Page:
ORLANDO | Slowly but surely, Chauncey Billups made his way through pregame warm-ups.
It’s a routine he’s probably done night after night for over a decade. Walk out, get some free throws up, transition into a set of turnaround jumpers from the mid-post and, of course, wrap things up with a round of shots from downtown.
He didn’t even play against the Magic that night, and he only played in three preseason games.
But even at 37, Billups doesn’t just walk off the court in anonymity. He stops to take a photo with a couple in the stands, two clad in No. 1’s jersey. He makes his way to the other side of the court, stopping for more photos with more fans before signing autographs for every fan draped over the edge of the tunnel.
This is a guy who’s on his last legs; a shell of the Mr. Big Shot that most Pistons fans remember. There’s just an aura about him, and those fans have always gravitated toward it.
Returning to Detroit doesn’t seem like a token victory lap for him. He doesn’t have a ton left in the tank, but you can tell that seeing the franchise return to relevancy is kind of an end-of-career pet project.
Chances are he’ll be a cog in starting a Pistons’ revival — how big of one is another question — but maybe, with success, the fan buzz he’s garnered will gravitate back to the team, too.
“It’s fun,” Billups said after the Pistons’ 87-86 loss in Orlando. “We have generated a little bit of excitement — Piston basketball again — and I’m just happy to be a part of it. I’m a lifetime Piston, I feel, so I’m just happy to be a part of us kind of getting back to respectability.”
Maybe seeing familiar faces like Billups or assistant coach Rasheed Wallace helps to block out a forgettable stretch of failure.
For a franchise that hasn’t been respectable since Billups and Wallace were running pick-and-pops against the Celtics in the 2008 Eastern Conference Finals, it’s not a shock that a couple of diminished or retired fan favorites have rekindled some of the fire.
Those two aren’t what will make this team go, though. That starts with figuring out how to put together this team of odd-fitting pieces. The team’s top point guard, Brandon Jennings, is out with a broken jaw and the top backcourt reserve, Rodney Stuckey, out with a broken hand.
Neither played much, if at all, in the preseason. So, that whole, “Let’s figure out what guards are going to make this unbalanced roster roll” experiment is going have to happen early in the regular season now.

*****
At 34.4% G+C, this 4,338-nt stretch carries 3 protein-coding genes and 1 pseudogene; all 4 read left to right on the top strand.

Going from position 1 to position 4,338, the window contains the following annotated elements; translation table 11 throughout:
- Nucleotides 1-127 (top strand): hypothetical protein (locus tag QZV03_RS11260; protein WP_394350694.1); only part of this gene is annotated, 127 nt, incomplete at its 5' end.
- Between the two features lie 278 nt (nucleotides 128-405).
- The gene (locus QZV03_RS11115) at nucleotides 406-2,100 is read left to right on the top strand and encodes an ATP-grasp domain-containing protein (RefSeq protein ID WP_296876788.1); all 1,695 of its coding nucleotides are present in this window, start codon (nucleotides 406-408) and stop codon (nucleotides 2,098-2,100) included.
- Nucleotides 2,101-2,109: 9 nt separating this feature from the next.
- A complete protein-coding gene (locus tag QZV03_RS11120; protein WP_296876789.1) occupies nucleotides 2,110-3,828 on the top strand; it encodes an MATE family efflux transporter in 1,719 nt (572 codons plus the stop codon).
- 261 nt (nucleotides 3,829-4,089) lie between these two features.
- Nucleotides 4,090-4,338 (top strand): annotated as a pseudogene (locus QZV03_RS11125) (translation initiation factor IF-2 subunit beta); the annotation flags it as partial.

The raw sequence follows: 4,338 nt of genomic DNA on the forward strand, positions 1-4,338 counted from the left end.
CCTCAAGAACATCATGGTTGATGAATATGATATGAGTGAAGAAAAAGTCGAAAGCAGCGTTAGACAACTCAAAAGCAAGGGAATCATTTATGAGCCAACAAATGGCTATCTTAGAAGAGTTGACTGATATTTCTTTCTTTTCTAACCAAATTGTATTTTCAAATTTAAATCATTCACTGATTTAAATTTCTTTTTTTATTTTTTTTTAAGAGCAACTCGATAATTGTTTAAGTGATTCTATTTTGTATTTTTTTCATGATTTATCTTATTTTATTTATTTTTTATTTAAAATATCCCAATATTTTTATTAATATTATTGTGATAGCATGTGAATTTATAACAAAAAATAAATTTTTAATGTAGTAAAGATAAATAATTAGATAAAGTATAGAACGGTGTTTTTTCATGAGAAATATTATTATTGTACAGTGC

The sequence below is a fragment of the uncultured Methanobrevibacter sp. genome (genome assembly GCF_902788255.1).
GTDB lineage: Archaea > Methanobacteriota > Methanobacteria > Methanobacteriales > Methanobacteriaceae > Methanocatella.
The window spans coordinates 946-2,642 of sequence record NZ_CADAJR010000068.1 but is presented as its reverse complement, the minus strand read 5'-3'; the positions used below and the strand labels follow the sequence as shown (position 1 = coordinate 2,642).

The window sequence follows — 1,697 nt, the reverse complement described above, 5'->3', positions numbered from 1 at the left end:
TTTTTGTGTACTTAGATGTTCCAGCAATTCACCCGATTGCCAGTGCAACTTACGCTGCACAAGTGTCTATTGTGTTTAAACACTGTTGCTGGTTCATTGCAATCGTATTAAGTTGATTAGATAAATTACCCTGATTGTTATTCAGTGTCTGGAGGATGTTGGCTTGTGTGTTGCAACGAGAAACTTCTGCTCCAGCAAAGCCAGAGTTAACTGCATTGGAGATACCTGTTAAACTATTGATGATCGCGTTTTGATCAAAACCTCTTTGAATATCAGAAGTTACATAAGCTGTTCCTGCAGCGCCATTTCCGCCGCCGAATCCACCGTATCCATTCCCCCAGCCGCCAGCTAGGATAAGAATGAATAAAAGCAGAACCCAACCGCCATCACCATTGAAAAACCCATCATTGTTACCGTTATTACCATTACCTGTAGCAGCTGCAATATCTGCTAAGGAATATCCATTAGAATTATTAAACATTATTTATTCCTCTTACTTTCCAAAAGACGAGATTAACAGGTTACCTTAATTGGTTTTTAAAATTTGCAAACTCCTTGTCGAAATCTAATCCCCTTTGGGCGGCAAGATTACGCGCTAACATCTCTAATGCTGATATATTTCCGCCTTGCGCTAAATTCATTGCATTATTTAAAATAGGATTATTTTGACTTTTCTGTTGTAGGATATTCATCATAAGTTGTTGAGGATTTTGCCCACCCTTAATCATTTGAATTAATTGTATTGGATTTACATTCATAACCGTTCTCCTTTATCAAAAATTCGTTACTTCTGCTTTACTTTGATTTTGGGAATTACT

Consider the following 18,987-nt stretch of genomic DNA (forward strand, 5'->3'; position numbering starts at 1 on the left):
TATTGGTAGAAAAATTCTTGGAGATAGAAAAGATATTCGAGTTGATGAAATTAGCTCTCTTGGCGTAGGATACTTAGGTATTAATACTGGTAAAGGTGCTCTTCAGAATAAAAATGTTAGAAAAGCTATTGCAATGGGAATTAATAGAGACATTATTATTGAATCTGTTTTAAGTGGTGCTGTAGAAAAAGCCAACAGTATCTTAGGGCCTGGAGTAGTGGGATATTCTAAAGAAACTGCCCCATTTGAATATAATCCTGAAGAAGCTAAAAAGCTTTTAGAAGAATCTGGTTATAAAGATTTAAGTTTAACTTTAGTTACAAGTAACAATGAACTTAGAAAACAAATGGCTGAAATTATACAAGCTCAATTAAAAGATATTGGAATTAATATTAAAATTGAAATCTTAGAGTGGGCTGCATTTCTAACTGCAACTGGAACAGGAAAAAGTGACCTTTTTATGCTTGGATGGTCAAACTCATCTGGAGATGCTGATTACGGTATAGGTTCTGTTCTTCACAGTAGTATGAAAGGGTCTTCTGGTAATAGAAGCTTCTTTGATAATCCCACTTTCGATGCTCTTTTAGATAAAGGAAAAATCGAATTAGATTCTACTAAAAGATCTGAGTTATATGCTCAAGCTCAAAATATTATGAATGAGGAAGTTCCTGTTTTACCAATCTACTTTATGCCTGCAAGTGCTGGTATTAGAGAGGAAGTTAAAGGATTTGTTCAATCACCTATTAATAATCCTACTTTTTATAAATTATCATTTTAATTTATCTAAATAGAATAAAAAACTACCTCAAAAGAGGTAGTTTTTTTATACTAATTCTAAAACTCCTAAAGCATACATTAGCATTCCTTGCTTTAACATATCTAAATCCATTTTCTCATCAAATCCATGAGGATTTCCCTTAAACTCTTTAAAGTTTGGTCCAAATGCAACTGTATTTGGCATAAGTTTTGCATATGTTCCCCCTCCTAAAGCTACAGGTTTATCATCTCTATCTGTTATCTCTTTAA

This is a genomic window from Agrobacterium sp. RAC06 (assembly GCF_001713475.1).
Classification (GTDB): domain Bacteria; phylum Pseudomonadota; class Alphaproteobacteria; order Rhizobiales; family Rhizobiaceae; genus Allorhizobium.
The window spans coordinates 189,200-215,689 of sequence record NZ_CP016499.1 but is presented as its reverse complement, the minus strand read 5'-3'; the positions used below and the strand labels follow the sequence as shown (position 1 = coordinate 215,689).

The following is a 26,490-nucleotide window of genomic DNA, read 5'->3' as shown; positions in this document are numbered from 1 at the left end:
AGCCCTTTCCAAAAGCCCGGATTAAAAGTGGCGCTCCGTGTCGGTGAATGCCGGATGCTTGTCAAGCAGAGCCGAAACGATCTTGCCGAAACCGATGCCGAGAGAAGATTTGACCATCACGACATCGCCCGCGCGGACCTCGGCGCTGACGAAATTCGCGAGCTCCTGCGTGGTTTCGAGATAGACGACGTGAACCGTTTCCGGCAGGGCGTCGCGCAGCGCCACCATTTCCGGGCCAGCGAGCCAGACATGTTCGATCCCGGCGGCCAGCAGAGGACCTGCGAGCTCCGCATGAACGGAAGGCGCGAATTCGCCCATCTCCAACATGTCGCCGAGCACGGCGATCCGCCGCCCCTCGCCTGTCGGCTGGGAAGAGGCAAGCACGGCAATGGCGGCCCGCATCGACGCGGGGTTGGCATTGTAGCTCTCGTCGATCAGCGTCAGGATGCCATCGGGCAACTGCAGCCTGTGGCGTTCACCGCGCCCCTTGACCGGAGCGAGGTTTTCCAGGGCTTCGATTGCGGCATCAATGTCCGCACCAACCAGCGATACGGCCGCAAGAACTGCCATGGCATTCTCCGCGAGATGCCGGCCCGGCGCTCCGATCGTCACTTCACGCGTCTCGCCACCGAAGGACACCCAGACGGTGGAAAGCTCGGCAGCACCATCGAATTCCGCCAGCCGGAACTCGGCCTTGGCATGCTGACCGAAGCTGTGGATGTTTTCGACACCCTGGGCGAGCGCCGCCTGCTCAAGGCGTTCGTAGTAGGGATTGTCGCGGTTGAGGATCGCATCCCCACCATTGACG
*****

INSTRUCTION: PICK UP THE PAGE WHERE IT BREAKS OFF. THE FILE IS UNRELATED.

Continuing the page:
“There’s nothing really you can do in the preseason about it. You’ve got a lot of key guys out; people haven’t really seen what our team is really going to look like yet,” Billups said. “They will when Brandon (Jennings) gets back, and (Rodney) Stuckey gets back and I’m playing all the time. It changes a little bit. You’ve got playmakers out there to go with these big guys, so I’m looking forward to seeing what it is, as well.”
At times in Orlando, the team looked good. Greg Monroe, Andre Drummond and Josh Smith all had moments where things clicked. But, there were also times where — without those starting-caliber guards — the product looked like an absolute mess of tall, confused men with no room to operate on the floor.
It’s impossible to say what will fix the ills of this team because, like Billups said, no one has seen the full product.
Maybe it’s the guy that most of the Pistons’ fans have given up on, Stuckey. Billups was traded with the idea of Stuckey being the next in line, ready to step up. Well, that didn’t quite happen, but even after a disappointing stretch from Stuckey, the vet is excited to work with his former protégé.
“I’ve had some conversations with him, and that’s another one of the reasons why I’m happy to be back is I get to get him back under my wing again,” Billups said. “He’s back focused. Man, I really hate that he got hurt because he’s back focused, and he was playing great. Just him being able to attack and get people in foul trouble and just be able to go out there and score is going to be big for this team.”